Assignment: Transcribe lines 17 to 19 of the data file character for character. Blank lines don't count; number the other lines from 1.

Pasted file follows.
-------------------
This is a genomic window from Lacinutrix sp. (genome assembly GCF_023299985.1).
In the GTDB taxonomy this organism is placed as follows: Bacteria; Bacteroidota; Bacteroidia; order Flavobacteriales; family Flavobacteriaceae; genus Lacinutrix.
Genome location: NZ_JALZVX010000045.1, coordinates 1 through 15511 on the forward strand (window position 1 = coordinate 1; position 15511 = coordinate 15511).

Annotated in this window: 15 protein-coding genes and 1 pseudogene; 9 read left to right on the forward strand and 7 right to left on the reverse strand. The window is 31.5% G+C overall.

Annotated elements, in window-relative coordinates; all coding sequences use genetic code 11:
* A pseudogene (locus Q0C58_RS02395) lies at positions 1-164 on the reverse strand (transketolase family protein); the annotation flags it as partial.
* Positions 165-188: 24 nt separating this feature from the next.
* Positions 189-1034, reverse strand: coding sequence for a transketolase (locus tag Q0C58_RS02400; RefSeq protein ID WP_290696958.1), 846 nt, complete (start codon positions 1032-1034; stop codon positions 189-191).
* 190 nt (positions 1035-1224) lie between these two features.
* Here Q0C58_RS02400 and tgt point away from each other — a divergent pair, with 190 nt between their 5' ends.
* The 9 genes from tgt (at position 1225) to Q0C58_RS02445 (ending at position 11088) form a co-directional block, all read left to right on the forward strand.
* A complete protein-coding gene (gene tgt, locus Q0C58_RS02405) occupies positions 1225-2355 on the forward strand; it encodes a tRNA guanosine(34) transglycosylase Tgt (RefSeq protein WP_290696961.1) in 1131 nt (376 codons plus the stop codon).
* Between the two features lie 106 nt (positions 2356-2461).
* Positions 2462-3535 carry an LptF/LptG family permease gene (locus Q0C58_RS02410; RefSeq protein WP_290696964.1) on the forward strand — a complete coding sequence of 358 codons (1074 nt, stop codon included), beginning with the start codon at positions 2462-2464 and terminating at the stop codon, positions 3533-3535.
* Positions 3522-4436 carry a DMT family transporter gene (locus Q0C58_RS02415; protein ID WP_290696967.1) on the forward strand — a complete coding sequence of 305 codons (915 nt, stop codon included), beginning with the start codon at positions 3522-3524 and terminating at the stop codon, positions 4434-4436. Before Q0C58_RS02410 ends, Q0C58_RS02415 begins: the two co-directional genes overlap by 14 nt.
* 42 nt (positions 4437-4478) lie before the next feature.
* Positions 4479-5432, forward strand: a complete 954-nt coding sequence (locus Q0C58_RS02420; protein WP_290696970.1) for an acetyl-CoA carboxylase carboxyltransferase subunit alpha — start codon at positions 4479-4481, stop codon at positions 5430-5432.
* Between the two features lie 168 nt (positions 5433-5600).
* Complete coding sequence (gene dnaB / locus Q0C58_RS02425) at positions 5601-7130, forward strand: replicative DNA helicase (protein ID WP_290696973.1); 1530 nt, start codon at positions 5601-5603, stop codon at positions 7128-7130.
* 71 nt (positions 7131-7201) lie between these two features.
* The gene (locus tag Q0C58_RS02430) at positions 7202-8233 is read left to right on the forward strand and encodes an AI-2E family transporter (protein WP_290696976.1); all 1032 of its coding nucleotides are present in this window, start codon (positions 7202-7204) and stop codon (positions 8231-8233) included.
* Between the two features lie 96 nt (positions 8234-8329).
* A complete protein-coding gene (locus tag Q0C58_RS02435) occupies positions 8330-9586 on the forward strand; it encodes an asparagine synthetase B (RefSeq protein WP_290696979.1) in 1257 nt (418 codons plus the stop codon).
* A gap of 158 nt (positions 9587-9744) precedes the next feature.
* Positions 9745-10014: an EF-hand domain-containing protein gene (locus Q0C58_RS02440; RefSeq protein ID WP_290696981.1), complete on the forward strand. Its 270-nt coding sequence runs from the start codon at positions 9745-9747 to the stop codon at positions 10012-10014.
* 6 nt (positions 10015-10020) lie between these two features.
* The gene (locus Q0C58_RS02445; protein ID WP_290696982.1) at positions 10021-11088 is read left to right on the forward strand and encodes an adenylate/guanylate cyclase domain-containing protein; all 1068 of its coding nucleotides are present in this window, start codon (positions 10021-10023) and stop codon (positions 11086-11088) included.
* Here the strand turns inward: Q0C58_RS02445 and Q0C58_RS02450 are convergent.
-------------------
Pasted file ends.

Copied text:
* Positions 4479-5432, forward strand: a complete 954-nt coding sequence (locus Q0C58_RS02420; protein WP_290696970.1) for an acetyl-CoA carboxylase carboxyltransferase subunit alpha — start codon at positions 4479-4481, stop codon at positions 5430-5432.
* Between the two features lie 168 nt (positions 5433-5600).
* Complete coding sequence (gene dnaB / locus Q0C58_RS02425) at positions 5601-7130, forward strand: replicative DNA helicase (protein ID WP_290696973.1); 1530 nt, start codon at positions 5601-5603, stop codon at positions 7128-7130.